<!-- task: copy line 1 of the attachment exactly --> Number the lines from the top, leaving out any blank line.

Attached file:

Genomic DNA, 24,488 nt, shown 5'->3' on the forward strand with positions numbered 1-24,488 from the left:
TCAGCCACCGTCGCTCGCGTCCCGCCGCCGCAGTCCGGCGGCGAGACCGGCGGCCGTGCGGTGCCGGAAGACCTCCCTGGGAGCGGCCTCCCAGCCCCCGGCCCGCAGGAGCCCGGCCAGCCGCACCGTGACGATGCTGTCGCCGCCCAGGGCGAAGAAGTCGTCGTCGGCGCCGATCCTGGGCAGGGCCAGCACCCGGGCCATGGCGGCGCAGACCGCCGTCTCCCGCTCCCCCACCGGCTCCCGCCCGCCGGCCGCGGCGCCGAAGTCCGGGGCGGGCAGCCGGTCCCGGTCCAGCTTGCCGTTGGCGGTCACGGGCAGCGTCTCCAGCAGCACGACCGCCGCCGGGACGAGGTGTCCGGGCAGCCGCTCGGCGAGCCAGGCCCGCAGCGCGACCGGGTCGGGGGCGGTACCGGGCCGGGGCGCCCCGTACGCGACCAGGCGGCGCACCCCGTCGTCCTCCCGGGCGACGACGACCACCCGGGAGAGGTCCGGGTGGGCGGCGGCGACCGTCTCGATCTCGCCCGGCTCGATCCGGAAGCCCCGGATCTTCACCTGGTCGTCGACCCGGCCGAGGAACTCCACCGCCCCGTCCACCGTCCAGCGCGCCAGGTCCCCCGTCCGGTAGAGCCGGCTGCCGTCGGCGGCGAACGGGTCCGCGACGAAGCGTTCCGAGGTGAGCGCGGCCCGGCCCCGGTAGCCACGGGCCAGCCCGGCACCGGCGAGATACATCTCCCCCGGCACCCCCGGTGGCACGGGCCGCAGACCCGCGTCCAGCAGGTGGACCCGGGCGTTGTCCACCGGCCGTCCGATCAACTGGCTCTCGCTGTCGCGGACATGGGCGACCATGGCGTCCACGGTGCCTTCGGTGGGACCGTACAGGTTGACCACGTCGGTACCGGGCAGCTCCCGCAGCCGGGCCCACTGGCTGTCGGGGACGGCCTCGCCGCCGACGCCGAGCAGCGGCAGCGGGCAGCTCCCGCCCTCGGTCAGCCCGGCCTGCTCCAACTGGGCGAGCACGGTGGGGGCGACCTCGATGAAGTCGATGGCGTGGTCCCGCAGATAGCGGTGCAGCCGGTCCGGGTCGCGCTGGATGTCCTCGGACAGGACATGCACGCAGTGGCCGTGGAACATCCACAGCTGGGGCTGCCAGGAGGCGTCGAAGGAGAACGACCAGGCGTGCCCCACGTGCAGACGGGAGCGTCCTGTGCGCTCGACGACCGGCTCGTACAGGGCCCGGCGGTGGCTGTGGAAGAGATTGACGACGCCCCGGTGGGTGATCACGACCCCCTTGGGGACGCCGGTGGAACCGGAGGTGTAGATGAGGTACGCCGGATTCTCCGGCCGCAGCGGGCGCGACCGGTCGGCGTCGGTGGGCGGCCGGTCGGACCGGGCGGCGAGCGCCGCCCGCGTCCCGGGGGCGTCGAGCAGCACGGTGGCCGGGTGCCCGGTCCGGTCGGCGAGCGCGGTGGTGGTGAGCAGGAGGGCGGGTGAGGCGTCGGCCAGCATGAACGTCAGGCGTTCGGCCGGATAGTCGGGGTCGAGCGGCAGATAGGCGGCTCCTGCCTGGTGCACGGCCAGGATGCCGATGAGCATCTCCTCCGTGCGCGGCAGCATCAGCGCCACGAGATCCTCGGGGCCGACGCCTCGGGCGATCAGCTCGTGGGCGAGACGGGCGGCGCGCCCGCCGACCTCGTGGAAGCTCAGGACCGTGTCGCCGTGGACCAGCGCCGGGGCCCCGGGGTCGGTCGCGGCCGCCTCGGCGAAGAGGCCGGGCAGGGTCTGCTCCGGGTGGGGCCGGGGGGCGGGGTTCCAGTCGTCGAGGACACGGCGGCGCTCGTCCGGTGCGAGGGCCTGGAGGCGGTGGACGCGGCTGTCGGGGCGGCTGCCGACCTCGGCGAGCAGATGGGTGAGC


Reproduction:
Genomic DNA, 24,488 nt, shown 5'->3' on the forward strand with positions numbered 1-24,488 from the left: